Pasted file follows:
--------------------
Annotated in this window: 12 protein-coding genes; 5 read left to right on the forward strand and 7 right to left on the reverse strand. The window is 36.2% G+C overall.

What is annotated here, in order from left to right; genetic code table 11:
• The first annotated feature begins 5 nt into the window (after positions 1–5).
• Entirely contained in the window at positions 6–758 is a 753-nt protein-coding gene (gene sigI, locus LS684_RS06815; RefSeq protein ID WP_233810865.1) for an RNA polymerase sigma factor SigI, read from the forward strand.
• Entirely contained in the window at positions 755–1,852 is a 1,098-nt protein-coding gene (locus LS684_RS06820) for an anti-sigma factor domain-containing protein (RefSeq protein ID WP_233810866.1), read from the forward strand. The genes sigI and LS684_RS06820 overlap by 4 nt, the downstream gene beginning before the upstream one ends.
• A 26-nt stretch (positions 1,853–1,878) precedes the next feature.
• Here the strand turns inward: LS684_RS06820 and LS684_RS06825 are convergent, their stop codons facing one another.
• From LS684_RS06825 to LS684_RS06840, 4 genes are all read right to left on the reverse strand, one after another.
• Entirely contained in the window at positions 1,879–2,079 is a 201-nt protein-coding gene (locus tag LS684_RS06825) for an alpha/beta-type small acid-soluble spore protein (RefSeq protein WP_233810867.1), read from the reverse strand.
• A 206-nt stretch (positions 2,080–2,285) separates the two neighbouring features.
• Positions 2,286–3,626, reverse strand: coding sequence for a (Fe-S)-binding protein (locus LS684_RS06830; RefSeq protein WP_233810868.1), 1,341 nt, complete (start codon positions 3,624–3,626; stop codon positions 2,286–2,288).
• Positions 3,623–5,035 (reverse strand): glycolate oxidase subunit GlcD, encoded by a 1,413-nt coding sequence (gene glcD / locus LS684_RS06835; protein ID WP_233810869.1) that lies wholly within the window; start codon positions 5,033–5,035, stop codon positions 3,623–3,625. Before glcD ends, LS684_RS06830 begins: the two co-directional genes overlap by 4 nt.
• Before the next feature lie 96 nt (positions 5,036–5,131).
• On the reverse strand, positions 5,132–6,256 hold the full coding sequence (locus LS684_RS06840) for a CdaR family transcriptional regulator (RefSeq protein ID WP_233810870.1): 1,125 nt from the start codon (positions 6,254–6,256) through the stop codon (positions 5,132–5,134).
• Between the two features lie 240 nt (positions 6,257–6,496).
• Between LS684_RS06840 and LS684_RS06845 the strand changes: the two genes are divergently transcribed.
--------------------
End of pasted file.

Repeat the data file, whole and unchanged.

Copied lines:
Annotated in this window: 12 protein-coding genes; 5 read left to right on the forward strand and 7 right to left on the reverse strand. The window is 36.2% G+C overall.

What is annotated here, in order from left to right; genetic code table 11:
• The first annotated feature begins 5 nt into the window (after positions 1–5).
• Entirely contained in the window at positions 6–758 is a 753-nt protein-coding gene (gene sigI, locus LS684_RS06815; RefSeq protein ID WP_233810865.1) for an RNA polymerase sigma factor SigI, read from the forward strand.
• Entirely contained in the window at positions 755–1,852 is a 1,098-nt protein-coding gene (locus LS684_RS06820) for an anti-sigma factor domain-containing protein (RefSeq protein ID WP_233810866.1), read from the forward strand. The genes sigI and LS684_RS06820 overlap by 4 nt, the downstream gene beginning before the upstream one ends.
• A 26-nt stretch (positions 1,853–1,878) precedes the next feature.
• Here the strand turns inward: LS684_RS06820 and LS684_RS06825 are convergent, their stop codons facing one another.
• From LS684_RS06825 to LS684_RS06840, 4 genes are all read right to left on the reverse strand, one after another.
• Entirely contained in the window at positions 1,879–2,079 is a 201-nt protein-coding gene (locus tag LS684_RS06825) for an alpha/beta-type small acid-soluble spore protein (RefSeq protein WP_233810867.1), read from the reverse strand.
• A 206-nt stretch (positions 2,080–2,285) separates the two neighbouring features.
• Positions 2,286–3,626, reverse strand: coding sequence for a (Fe-S)-binding protein (locus LS684_RS06830; RefSeq protein WP_233810868.1), 1,341 nt, complete (start codon positions 3,624–3,626; stop codon positions 2,286–2,288).
• Positions 3,623–5,035 (reverse strand): glycolate oxidase subunit GlcD, encoded by a 1,413-nt coding sequence (gene glcD / locus LS684_RS06835; protein ID WP_233810869.1) that lies wholly within the window; start codon positions 5,033–5,035, stop codon positions 3,623–3,625. Before glcD ends, LS684_RS06830 begins: the two co-directional genes overlap by 4 nt.
• Before the next feature lie 96 nt (positions 5,036–5,131).
• On the reverse strand, positions 5,132–6,256 hold the full coding sequence (locus LS684_RS06840) for a CdaR family transcriptional regulator (RefSeq protein ID WP_233810870.1): 1,125 nt from the start codon (positions 6,254–6,256) through the stop codon (positions 5,132–5,134).
• Between the two features lie 240 nt (positions 6,257–6,496).
• Between LS684_RS06840 and LS684_RS06845 the strand changes: the two genes are divergently transcribed.